Update, July 14, 2013:
My review of Pippa Goldschmidt’s recently published novel, The Falling Sky, just went live this morning: see lablit.com/article/783. (See also a guest review by Hank Kastner.) It’s one of three great novels about science that I’ve read in the last month. Goldschmidt’s is particularly interesting because it’s another illustration of how scientists really respond when they turn up a finding that goes against a very well supported theory. (See my earlier commentary on the role of negative results in science.)
For various reasons I won’t be reviewing any of the three novels on this blog. My Lab Lit review of The Falling Sky will suffice; if you’re interested, you can look it up. Flight Behavior is Barbara Kingsolver’s most recent novel. She’s well enough known that there are plenty of good reviews out there. I can only add my recommendation. A better qualified reviewer is currently working on a review of Mitchell Wilson’s Meeting at a Far Meridian for Lab Lit. This wonderful story about a Cold War physicist has been out of print for a while, but good used copies can be had at a reasonable price. Also strongly recommended.
My posts in the last month or two have become more regular, but on my end they have felt a little schizophrenic. Here’s why
I began writing short reviews not long after I discovered the Lab Lit List in April of 2012. However, it wasn’t until July that I launched my blog with my first commentary post. Two months elapsed before I posted four short reviews, and another month past before I posted my first full review. In that time I had read and written reviews of 21 titles on the List. This allowed me to dole out reviews and commentaries with only minimal revisions before I posted them.
The unfortunate result is that my posts are now far behind my current reading. Another effect has been that reviews of some the best novels I read quite early (in April, 2012) have still not been published.
I also posted a set of capsule reviews of nine titles at the end of December. I promised to post the full reviews in the near future, but I still have at least three remaining. I have adhered to the order I proposed, inserting just one title not mentioned previous. And I stuck to my plan to post commentaries on topics related to each. With the posting of my review of Jennifer Rohn’s Experimental Heart, I’m going to abandon the commentaries, at least for a month or two. Next week, I’ll review Seaside Pleasures by Ann Lingard. Two more reviews will follow.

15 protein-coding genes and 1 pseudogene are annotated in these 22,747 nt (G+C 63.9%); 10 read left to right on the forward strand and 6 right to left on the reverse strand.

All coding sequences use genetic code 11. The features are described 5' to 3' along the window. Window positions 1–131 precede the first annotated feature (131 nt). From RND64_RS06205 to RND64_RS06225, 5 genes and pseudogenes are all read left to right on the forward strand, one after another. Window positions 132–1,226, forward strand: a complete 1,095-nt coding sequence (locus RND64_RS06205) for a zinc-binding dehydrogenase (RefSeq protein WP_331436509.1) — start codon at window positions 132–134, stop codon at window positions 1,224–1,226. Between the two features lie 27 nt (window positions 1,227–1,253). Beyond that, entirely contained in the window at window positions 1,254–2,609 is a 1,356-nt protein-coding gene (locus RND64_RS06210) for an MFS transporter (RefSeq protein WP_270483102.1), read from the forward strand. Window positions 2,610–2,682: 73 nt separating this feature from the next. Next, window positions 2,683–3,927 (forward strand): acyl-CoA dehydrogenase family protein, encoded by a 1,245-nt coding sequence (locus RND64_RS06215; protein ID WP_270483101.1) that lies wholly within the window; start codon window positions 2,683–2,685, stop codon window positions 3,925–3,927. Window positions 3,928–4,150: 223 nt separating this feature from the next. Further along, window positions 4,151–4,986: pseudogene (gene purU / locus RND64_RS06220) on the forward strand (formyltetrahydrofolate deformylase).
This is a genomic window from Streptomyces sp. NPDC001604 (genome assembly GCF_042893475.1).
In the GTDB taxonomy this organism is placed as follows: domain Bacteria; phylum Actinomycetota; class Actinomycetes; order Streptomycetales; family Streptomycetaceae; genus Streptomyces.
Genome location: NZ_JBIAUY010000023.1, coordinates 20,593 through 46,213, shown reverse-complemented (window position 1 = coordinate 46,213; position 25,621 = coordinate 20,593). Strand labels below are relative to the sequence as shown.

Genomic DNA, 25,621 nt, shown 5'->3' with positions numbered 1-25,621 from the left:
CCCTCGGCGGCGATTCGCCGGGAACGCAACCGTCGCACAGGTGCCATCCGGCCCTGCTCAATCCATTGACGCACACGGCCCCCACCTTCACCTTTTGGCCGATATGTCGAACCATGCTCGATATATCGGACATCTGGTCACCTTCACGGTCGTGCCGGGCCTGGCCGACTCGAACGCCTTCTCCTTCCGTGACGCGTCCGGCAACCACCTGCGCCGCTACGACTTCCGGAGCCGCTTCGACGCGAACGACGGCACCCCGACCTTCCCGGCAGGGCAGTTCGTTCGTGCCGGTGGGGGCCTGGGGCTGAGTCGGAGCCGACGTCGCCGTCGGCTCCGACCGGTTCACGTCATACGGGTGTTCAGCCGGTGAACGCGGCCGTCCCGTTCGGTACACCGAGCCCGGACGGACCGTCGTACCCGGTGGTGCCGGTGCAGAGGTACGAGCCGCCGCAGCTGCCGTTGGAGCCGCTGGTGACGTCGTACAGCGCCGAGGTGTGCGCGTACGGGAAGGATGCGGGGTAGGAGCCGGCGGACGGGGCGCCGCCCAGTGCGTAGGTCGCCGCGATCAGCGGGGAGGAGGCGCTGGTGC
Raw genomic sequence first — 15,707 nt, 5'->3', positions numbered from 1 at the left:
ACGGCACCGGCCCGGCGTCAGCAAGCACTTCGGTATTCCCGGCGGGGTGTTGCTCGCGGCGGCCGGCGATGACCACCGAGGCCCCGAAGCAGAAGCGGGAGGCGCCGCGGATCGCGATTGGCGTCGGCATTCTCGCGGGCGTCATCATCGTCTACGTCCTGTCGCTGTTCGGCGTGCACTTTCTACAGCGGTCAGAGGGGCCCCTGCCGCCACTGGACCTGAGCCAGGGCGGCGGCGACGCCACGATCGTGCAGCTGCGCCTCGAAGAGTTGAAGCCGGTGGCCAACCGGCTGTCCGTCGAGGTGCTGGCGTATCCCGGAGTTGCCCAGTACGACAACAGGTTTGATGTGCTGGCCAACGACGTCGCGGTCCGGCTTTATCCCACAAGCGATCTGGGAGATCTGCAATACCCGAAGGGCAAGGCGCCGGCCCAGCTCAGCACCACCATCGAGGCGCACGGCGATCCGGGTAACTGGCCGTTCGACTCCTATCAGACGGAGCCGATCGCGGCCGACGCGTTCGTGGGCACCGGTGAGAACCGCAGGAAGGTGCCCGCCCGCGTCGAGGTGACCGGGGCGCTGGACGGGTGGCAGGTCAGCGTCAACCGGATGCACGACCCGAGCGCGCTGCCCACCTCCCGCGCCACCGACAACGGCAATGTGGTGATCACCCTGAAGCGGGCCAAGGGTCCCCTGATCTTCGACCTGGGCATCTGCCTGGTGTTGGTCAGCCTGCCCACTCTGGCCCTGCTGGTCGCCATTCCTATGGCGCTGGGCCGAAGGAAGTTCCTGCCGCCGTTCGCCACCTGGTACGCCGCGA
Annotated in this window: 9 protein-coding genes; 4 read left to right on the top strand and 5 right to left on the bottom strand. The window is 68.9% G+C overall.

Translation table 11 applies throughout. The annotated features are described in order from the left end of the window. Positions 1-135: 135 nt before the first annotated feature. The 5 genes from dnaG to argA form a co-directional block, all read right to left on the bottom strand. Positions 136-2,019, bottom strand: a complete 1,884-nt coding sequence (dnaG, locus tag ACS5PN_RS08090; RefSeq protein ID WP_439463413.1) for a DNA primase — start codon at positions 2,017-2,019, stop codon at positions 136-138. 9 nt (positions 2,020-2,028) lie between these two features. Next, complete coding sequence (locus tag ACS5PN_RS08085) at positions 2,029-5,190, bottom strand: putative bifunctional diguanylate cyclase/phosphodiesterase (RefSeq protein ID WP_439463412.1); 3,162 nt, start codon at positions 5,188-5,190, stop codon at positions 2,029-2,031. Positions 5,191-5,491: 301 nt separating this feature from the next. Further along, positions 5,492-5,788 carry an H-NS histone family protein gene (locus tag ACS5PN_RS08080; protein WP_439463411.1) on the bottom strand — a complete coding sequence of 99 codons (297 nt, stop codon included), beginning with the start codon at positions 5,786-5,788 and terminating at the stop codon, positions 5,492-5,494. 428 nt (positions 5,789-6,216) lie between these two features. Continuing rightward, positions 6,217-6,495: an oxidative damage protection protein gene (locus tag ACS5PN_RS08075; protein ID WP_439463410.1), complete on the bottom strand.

I’ve learned my lesson! After I’ve caught up with the reviews I promised to post, I’ll begin posting reviews and commentaries related to my current interests. Some will be from earlier; others will appear because I just finished reading a novel that really excited me.
On June 6, I introduced a special post linked to a tab called “Novels Reviewed to Date.” I have begun updating this post every time I post a new review. The titles are listed alphabetically, linked directly to the review, with the date of the post given and a notation when I thought the book deserved the special mention of a recommendation for some reason. I intend to keep this page updated, so it will always be available as a guide to new readers as well as those who wish to look up a title I’ve reviewed.
I’ll use the new category of “News” post for announcements like this one and for notices when a review or commentary written for another website, in particular, LabLit.com, goes live. I expect the reviews to cover books I’ve read very recently and want to call readers’ attention to them. So far, I’ve done this only twice, my LabLit.com review of The God Patent by Ransom Stephens and my essay on “The Hunt for Fiction About Science,” which was an expanded version of my very first post on this blog, “Why so little fiction about science?”
Another purpose of the “News” posts is occasional announcements. I’m very pleased to be able to report that the eBook editions of my first novel, Vanessa’s Curve of Mind, are now available worldwide from Amazon.com for the Kindle edition and Smashwords.com for all other platforms. (Search by title and on Smashwords, deactivate the adult filter.) For direct purchase, I have confirmed only that the eBook edition for Kobo can be found by title on KoboBooks.com.
Also, for the information of followers of this blog, you can contact me at my author website. I welcome comments, questions and suggestions.